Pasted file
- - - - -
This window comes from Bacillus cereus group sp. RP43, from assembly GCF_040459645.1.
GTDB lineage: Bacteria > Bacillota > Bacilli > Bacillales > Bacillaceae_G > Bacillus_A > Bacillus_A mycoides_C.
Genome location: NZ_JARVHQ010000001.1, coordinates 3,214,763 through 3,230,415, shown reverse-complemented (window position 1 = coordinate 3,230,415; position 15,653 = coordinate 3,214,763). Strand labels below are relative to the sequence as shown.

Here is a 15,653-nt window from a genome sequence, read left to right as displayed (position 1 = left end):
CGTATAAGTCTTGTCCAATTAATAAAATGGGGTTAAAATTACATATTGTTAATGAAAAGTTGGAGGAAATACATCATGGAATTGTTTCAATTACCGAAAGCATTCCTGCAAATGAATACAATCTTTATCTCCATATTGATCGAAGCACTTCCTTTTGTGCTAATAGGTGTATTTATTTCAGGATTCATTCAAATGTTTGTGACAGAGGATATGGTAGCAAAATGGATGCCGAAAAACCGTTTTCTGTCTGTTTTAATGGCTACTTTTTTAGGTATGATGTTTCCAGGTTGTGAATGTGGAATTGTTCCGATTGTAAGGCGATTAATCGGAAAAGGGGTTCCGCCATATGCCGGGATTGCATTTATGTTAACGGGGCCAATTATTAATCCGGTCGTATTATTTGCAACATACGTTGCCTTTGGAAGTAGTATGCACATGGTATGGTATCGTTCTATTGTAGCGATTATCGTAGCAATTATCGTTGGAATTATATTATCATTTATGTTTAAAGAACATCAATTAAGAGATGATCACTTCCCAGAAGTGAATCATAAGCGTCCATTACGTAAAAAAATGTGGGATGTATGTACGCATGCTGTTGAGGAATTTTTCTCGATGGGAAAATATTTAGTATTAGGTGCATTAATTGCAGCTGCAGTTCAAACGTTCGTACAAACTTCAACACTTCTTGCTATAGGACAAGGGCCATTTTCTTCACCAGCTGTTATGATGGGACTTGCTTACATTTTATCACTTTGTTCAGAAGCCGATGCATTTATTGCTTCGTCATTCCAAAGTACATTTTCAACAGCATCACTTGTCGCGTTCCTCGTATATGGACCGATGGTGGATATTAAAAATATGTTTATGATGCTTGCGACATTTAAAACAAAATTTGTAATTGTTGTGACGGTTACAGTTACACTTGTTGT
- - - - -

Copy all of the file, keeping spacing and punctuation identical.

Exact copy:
This window comes from Bacillus cereus group sp. RP43, from assembly GCF_040459645.1.
GTDB lineage: Bacteria > Bacillota > Bacilli > Bacillales > Bacillaceae_G > Bacillus_A > Bacillus_A mycoides_C.
Genome location: NZ_JARVHQ010000001.1, coordinates 3,214,763 through 3,230,415, shown reverse-complemented (window position 1 = coordinate 3,230,415; position 15,653 = coordinate 3,214,763). Strand labels below are relative to the sequence as shown.

Here is a 15,653-nt window from a genome sequence, read left to right as displayed (position 1 = left end):
CGTATAAGTCTTGTCCAATTAATAAAATGGGGTTAAAATTACATATTGTTAATGAAAAGTTGGAGGAAATACATCATGGAATTGTTTCAATTACCGAAAGCATTCCTGCAAATGAATACAATCTTTATCTCCATATTGATCGAAGCACTTCCTTTTGTGCTAATAGGTGTATTTATTTCAGGATTCATTCAAATGTTTGTGACAGAGGATATGGTAGCAAAATGGATGCCGAAAAACCGTTTTCTGTCTGTTTTAATGGCTACTTTTTTAGGTATGATGTTTCCAGGTTGTGAATGTGGAATTGTTCCGATTGTAAGGCGATTAATCGGAAAAGGGGTTCCGCCATATGCCGGGATTGCATTTATGTTAACGGGGCCAATTATTAATCCGGTCGTATTATTTGCAACATACGTTGCCTTTGGAAGTAGTATGCACATGGTATGGTATCGTTCTATTGTAGCGATTATCGTAGCAATTATCGTTGGAATTATATTATCATTTATGTTTAAAGAACATCAATTAAGAGATGATCACTTCCCAGAAGTGAATCATAAGCGTCCATTACGTAAAAAAATGTGGGATGTATGTACGCATGCTGTTGAGGAATTTTTCTCGATGGGAAAATATTTAGTATTAGGTGCATTAATTGCAGCTGCAGTTCAAACGTTCGTACAAACTTCAACACTTCTTGCTATAGGACAAGGGCCATTTTCTTCACCAGCTGTTATGATGGGACTTGCTTACATTTTATCACTTTGTTCAGAAGCCGATGCATTTATTGCTTCGTCATTCCAAAGTACATTTTCAACAGCATCACTTGTCGCGTTCCTCGTATATGGACCGATGGTGGATATTAAAAATATGTTTATGATGCTTGCGACATTTAAAACAAAATTTGTAATTGTTGTGACGGTTACAGTTACACTTGTTGT